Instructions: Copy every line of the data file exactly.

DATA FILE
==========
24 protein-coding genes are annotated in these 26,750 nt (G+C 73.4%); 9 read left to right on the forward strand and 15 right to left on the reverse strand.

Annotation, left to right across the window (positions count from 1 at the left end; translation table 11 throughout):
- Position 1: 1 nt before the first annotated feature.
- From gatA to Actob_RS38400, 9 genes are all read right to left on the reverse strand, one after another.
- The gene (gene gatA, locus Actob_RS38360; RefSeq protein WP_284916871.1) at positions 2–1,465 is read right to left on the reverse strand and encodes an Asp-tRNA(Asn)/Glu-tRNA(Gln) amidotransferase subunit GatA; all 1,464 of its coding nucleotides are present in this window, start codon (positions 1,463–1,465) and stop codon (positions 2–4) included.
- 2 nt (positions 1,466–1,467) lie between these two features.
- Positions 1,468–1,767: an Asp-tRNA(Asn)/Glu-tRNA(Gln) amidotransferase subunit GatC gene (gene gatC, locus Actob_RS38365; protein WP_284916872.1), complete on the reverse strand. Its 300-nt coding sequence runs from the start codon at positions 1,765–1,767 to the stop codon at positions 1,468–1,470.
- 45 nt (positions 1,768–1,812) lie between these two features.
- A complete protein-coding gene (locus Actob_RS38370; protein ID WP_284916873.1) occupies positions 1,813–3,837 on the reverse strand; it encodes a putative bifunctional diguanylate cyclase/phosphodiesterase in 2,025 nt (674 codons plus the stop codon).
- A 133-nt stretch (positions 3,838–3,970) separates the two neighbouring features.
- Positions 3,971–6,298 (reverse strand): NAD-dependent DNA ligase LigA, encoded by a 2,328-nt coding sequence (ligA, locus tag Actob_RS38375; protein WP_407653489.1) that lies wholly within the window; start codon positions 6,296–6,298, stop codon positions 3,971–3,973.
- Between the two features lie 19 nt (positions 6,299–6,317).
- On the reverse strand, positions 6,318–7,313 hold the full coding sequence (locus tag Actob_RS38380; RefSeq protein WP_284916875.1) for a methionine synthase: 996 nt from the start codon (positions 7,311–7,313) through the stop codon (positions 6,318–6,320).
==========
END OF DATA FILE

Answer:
24 protein-coding genes are annotated in these 26,750 nt (G+C 73.4%); 9 read left to right on the forward strand and 15 right to left on the reverse strand.

Annotation, left to right across the window (positions count from 1 at the left end; translation table 11 throughout):
- Position 1: 1 nt before the first annotated feature.
- From gatA to Actob_RS38400, 9 genes are all read right to left on the reverse strand, one after another.
- The gene (gene gatA, locus Actob_RS38360; RefSeq protein WP_284916871.1) at positions 2–1,465 is read right to left on the reverse strand and encodes an Asp-tRNA(Asn)/Glu-tRNA(Gln) amidotransferase subunit GatA; all 1,464 of its coding nucleotides are present in this window, start codon (positions 1,463–1,465) and stop codon (positions 2–4) included.
- 2 nt (positions 1,466–1,467) lie between these two features.
- Positions 1,468–1,767: an Asp-tRNA(Asn)/Glu-tRNA(Gln) amidotransferase subunit GatC gene (gene gatC, locus Actob_RS38365; protein WP_284916872.1), complete on the reverse strand. Its 300-nt coding sequence runs from the start codon at positions 1,765–1,767 to the stop codon at positions 1,468–1,470.
- 45 nt (positions 1,768–1,812) lie between these two features.
- A complete protein-coding gene (locus Actob_RS38370; protein ID WP_284916873.1) occupies positions 1,813–3,837 on the reverse strand; it encodes a putative bifunctional diguanylate cyclase/phosphodiesterase in 2,025 nt (674 codons plus the stop codon).
- A 133-nt stretch (positions 3,838–3,970) separates the two neighbouring features.
- Positions 3,971–6,298 (reverse strand): NAD-dependent DNA ligase LigA, encoded by a 2,328-nt coding sequence (ligA, locus tag Actob_RS38375; protein WP_407653489.1) that lies wholly within the window; start codon positions 6,296–6,298, stop codon positions 3,971–3,973.
- Between the two features lie 19 nt (positions 6,299–6,317).
- On the reverse strand, positions 6,318–7,313 hold the full coding sequence (locus tag Actob_RS38380; RefSeq protein WP_284916875.1) for a methionine synthase: 996 nt from the start codon (positions 7,311–7,313) through the stop codon (positions 6,318–6,320).